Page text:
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Yesterday... My First Fifteen Minutes

Yesterday afternoon, I went fishing. 
After doing our best to help our friends in the Bahamas who are dealing with the horrors and devastation wreaked by Hurricane Dorian, I took a break.

Yesterday was beautiful. A light overcast shrouded the river. The air was warm and still. I slipped into neoprene socks, wading boots and a pair of quick-dry pants stiff with mud from my last outing. I secured my chest pack and nudged my backpack with water, lunch and camera into its familiar spot. I took off and quickly arrived at the first of three long glides on this section of river.

I always check this slick for rising fish. If I see one or two rises, I switch flies to the appropriate hatch and scoot down the bank to begin what is often a futile quest. The browns that prowl these slicks are big, usually more than 20 inches and they are very wary. 




I walked behind the dense curtain of streamside willows and Russian olives to a point where they parted.  Here I could get a good view of the slick. I immediately saw a few rises and then, as if by magic, a dozen or more fish began an intricate dance. Weaving in and out of each other they competed to pick small mayflies off the surface. As I watched, I could see some were eating emergers and only bulged the surface while others poked their snouts up and out to delicately slurp a floating dun. I watched transfixed. All these fish were 18-22 inches. I had never seen anything like this on this river. Every fish from a few hundred yards up and downstream had to have traveled to this spot to assemble at this breakfast bar.


Then, behind the last willow tight to the bank I saw him. This guy had a huge kyped jaw and was unenthusiastically nibbling on a few of the tiny duns. Were these small bugs not enough food for him to bother with? He seemed very disinterested. I had put a black chubby on at my vehicle and thought he might go for this big meal. I unclipped my fly and pulled on it slowly trying to clear a bit of line. As my arm moved, he immediately turned and moved downstream. Soon he was out of sight behind the willows and Russian olives.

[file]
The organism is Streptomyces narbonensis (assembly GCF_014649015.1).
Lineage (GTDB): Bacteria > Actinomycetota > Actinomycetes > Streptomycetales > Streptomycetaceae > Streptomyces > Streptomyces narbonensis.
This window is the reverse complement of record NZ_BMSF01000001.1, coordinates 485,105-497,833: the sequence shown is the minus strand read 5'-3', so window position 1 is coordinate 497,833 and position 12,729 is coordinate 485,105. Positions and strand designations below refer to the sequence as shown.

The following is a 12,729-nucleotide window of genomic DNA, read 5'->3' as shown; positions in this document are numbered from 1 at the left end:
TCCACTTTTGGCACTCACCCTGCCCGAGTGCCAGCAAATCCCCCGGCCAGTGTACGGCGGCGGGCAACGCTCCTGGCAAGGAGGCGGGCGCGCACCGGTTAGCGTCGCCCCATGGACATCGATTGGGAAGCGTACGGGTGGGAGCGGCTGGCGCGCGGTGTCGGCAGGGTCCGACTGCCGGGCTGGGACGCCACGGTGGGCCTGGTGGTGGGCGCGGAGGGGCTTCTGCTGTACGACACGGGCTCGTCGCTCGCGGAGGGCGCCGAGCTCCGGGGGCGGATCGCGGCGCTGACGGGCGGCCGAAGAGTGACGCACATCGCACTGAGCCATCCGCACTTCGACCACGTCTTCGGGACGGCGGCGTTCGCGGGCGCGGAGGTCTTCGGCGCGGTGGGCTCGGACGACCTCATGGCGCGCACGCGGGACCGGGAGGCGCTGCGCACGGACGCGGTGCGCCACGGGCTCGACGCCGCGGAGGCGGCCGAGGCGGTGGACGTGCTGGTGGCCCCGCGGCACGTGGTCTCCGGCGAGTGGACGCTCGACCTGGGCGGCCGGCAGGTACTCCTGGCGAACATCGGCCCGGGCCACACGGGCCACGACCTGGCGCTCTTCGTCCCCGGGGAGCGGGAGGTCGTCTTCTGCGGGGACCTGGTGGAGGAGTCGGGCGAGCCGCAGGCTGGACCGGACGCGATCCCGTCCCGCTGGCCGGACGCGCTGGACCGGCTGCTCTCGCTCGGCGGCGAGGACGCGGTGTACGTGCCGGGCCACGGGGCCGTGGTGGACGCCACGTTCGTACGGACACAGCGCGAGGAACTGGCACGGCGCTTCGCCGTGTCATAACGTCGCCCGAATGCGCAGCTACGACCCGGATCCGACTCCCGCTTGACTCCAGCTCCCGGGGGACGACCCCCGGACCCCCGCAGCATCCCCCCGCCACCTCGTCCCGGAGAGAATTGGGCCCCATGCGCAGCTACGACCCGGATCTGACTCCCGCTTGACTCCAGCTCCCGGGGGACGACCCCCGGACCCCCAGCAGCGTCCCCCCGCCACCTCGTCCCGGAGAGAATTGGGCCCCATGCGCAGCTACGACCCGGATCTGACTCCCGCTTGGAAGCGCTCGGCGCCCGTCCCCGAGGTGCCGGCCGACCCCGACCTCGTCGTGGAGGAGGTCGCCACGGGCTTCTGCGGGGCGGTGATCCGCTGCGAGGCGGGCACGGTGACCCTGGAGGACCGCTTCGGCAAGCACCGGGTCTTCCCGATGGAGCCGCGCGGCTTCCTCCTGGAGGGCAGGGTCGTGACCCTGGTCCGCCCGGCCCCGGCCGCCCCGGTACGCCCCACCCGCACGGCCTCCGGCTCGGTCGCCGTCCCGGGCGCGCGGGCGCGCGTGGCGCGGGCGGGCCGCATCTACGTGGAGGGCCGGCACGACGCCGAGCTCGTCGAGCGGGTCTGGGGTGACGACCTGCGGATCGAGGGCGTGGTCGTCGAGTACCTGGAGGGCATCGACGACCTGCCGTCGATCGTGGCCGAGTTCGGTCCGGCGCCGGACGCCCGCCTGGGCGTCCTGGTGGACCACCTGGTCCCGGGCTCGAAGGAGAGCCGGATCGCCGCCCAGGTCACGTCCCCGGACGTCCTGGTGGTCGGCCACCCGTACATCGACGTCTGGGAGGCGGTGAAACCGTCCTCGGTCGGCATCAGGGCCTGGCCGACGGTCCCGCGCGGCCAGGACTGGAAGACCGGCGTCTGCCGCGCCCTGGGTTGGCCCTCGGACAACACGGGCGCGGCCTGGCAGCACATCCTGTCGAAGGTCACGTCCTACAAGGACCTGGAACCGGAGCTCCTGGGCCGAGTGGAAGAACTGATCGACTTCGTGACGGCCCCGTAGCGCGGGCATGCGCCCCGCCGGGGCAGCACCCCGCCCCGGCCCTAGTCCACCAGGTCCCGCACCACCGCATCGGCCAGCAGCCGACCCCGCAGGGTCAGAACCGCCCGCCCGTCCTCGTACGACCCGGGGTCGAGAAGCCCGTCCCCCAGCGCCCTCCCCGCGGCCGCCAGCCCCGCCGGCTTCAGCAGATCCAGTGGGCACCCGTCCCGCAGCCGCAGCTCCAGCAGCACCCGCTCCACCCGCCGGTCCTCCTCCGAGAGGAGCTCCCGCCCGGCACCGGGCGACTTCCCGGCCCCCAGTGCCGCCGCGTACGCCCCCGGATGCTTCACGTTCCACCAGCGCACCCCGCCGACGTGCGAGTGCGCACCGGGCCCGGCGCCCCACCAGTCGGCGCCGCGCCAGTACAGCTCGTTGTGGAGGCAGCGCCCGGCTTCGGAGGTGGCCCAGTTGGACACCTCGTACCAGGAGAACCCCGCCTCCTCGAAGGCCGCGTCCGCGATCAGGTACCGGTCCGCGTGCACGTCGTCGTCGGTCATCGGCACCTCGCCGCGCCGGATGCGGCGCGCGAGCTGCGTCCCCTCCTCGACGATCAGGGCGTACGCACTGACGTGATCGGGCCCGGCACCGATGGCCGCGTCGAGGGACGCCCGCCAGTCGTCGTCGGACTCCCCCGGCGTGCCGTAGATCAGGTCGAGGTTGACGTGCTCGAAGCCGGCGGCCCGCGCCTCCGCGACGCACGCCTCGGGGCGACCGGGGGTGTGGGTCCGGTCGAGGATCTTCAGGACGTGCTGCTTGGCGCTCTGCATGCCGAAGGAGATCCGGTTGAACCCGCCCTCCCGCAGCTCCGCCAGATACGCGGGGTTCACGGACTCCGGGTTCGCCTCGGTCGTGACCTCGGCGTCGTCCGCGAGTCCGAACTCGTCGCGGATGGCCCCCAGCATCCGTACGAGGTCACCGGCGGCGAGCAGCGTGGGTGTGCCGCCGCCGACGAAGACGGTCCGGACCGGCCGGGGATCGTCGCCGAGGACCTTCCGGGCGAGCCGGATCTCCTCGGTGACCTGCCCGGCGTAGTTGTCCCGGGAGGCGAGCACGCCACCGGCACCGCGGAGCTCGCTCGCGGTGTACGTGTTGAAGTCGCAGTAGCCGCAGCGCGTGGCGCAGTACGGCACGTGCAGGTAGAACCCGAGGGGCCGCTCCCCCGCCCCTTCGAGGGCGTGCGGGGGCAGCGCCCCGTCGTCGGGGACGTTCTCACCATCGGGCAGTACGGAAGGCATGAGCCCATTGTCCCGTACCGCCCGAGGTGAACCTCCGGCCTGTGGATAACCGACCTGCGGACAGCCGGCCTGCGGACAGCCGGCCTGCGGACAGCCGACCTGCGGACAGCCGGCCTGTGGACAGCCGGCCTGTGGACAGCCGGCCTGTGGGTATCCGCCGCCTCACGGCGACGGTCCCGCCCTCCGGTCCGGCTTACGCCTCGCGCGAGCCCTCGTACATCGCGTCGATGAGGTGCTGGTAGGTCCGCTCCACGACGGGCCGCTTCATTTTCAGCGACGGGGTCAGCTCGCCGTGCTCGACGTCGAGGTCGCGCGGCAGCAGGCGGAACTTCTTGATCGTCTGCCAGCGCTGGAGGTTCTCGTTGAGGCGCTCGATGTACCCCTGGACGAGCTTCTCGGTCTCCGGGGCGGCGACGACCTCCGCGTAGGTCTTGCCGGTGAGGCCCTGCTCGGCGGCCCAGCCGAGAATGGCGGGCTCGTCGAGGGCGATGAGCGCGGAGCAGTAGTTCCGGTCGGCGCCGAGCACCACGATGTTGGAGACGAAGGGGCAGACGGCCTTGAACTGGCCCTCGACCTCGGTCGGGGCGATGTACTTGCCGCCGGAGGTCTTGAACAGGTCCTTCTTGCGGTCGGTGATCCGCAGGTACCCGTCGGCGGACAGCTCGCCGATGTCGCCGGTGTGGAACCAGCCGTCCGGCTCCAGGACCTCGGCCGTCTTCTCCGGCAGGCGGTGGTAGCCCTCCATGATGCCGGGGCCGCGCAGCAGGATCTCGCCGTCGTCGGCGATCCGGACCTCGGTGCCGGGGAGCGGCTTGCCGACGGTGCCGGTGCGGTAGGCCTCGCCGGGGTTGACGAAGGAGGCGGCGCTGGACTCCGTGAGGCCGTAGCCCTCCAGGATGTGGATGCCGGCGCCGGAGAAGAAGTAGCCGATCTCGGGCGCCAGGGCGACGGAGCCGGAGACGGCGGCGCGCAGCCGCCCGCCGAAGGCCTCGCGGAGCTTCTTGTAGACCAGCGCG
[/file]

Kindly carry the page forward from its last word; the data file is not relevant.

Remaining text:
I froze. He was probably watching me.
If he came back to his original lie, I thought I had enough line out to make a 12-15 foot toss. I stood still for a few minutes and he slowly finned back upstream to slurp a few duns at my feet.  I was no more than 10 feet from him now. I tossed the fly with my wrist hoping for minimum motion. The fly hit the water and he outraced two 20 inch browns to inhale the back chubby. I struck and he headed down and into the Russian olive root ball. I dropped on my butt, slid down the bank, banged into the water and half fell, half ran to reach a point 15 feet from the bank. I pulled hard yanking him from the root ball. He jetted downstream leaping repeatedly. I worked him back upstream and was eventually able to land him. He was almost 24 inches... just a quarter under so I'm going to round him up. I kept him wet to get the photos, pulled the fly and released him. I was thrilled as I watched him glide vigorously away. I sat down on the bank.
"Wow, that was the coolest start to any day I've ever had."
I had been fishing for 15 minutes. I could have quit then and there and been totally happy. I did not.